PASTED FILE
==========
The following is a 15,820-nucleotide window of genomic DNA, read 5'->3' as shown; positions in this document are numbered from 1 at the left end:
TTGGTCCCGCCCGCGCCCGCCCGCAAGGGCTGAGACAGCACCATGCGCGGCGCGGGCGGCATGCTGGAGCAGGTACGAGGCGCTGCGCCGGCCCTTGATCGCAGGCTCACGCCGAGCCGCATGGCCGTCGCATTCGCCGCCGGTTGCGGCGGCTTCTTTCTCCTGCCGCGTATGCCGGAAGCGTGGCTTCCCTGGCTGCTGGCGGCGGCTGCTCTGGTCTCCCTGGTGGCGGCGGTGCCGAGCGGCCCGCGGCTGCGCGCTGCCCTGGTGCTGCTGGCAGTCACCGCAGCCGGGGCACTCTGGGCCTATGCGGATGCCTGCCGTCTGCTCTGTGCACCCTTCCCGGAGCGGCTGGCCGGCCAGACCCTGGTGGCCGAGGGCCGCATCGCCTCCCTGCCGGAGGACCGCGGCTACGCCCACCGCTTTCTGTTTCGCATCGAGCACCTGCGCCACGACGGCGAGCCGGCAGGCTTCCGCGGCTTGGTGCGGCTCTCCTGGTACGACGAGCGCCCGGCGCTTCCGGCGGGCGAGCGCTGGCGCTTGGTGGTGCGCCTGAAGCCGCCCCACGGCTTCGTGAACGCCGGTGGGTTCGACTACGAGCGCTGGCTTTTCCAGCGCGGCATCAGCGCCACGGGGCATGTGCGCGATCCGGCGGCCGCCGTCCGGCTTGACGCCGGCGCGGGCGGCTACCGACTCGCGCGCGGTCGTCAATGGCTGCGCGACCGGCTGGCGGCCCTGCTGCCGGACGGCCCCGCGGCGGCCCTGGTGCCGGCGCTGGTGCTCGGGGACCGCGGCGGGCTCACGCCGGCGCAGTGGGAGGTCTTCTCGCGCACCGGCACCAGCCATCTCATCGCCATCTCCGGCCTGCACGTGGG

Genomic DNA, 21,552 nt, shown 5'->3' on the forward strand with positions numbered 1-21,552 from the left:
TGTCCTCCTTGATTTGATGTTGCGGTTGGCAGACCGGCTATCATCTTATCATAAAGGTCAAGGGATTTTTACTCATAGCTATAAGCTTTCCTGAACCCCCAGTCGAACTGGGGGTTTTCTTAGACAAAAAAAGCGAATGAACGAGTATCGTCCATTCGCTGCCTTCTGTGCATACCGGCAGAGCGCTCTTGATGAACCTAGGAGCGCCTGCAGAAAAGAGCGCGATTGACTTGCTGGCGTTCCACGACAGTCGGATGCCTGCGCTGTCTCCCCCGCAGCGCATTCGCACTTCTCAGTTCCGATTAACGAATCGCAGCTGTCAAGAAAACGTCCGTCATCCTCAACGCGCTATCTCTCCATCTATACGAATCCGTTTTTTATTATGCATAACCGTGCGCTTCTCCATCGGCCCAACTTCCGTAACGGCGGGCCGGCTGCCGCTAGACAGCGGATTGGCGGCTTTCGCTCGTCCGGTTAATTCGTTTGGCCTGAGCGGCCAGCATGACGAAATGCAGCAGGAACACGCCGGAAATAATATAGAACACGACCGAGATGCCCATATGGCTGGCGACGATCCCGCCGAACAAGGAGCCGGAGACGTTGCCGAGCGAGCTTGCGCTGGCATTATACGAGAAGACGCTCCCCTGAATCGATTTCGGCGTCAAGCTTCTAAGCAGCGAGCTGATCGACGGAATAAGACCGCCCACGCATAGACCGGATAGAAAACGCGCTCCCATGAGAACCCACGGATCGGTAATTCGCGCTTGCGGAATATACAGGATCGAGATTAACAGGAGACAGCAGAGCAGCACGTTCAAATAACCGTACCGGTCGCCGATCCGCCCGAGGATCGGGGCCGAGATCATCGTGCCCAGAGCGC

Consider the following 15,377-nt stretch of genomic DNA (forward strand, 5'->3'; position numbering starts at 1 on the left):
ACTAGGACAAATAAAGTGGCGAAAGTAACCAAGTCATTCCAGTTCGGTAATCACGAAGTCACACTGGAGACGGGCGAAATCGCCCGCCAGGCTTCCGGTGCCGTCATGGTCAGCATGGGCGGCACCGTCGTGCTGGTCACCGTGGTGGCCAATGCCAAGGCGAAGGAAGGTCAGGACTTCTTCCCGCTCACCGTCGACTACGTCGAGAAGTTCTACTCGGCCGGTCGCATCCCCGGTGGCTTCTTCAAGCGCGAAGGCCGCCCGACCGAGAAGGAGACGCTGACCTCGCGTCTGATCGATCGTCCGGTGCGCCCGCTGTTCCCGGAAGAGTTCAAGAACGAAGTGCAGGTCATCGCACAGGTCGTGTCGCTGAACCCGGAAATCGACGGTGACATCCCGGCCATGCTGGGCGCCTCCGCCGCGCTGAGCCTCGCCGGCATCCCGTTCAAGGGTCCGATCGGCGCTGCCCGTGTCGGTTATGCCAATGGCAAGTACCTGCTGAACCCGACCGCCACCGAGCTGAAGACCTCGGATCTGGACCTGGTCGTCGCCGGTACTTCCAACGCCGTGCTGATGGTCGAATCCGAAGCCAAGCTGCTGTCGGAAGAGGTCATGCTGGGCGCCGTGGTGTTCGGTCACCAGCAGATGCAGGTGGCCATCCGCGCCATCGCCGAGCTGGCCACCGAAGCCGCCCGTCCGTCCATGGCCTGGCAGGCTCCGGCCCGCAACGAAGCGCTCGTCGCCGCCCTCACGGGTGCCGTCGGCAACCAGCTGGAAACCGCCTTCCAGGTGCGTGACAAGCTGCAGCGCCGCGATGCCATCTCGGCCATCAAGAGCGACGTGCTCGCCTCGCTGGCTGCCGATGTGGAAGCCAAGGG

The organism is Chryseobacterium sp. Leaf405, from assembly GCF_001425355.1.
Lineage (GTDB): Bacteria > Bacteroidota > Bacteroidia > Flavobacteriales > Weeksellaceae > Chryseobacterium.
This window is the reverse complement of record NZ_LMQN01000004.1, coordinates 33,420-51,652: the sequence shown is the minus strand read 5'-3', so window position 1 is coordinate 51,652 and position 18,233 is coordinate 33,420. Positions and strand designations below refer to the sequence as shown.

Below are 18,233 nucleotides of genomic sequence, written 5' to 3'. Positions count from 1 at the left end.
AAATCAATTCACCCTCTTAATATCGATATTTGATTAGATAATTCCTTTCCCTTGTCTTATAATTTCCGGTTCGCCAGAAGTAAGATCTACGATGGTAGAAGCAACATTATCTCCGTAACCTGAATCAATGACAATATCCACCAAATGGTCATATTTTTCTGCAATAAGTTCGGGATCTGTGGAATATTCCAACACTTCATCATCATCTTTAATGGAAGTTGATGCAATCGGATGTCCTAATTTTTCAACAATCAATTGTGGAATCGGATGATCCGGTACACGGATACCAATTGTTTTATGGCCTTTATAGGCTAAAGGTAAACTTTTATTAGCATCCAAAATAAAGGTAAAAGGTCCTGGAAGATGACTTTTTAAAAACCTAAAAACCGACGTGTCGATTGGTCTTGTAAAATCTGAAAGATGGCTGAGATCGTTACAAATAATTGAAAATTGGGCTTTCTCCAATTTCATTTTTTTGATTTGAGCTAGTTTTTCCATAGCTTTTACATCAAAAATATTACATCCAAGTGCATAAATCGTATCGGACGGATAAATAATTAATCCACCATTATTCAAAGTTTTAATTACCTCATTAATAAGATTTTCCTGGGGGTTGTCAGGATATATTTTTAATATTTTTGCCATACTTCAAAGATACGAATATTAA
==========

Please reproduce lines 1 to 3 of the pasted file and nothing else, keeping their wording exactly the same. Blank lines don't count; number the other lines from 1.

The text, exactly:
The following is a 15,820-nucleotide window of genomic DNA, read 5'->3' as shown; positions in this document are numbered from 1 at the left end:
TTGGTCCCGCCCGCGCCCGCCCGCAAGGGCTGAGACAGCACCATGCGCGGCGCGGGCGGCATGCTGGAGCAGGTACGAGGCGCTGCGCCGGCCCTTGATCGCAGGCTCACGCCGAGCCGCATGGCCGTCGCATTCGCCGCCGGTTGCGGCGGCTTCTTTCTCCTGCCGCGTATGCCGGAAGCGTGGCTTCCCTGGCTGCTGGCGGCGGCTGCTCTGGTCTCCCTGGTGGCGGCGGTGCCGAGCGGCCCGCGGCTGCGCGCTGCCCTGGTGCTGCTGGCAGTCACCGCAGCCGGGGCACTCTGGGCCTATGCGGATGCCTGCCGTCTGCTCTGTGCACCCTTCCCGGAGCGGCTGGCCGGCCAGACCCTGGTGGCCGAGGGCCGCATCGCCTCCCTGCCGGAGGACCGCGGCTACGCCCACCGCTTTCTGTTTCGCATCGAGCACCTGCGCCACGACGGCGAGCCGGCAGGCTTCCGCGGCTTGGTGCGGCTCTCCTGGTACGACGAGCGCCCGGCGCTTCCGGCGGGCGAGCGCTGGCGCTTGGTGGTGCGCCTGAAGCCGCCCCACGGCTTCGTGAACGCCGGTGGGTTCGACTACGAGCGCTGGCTTTTCCAGCGCGGCATCAGCGCCACGGGGCATGTGCGCGATCCGGCGGCCGCCGTCCGGCTTGACGCCGGCGCGGGCGGCTACCGACTCGCGCGCGGTCGTCAATGGCTGCGCGACCGGCTGGCGGCCCTGCTGCCGGACGGCCCCGCGGCGGCCCTGGTGCCGGCGCTGGTGCTCGGGGACCGCGGCGGGCTCACGCCGGCGCAGTGGGAGGTCTTCTCGCGCACCGGCACCAGCCATCTCATCGCCATCTCCGGCCTGCACGTGGG

Genomic DNA, 21,552 nt, shown 5'->3' on the forward strand with positions numbered 1-21,552 from the left: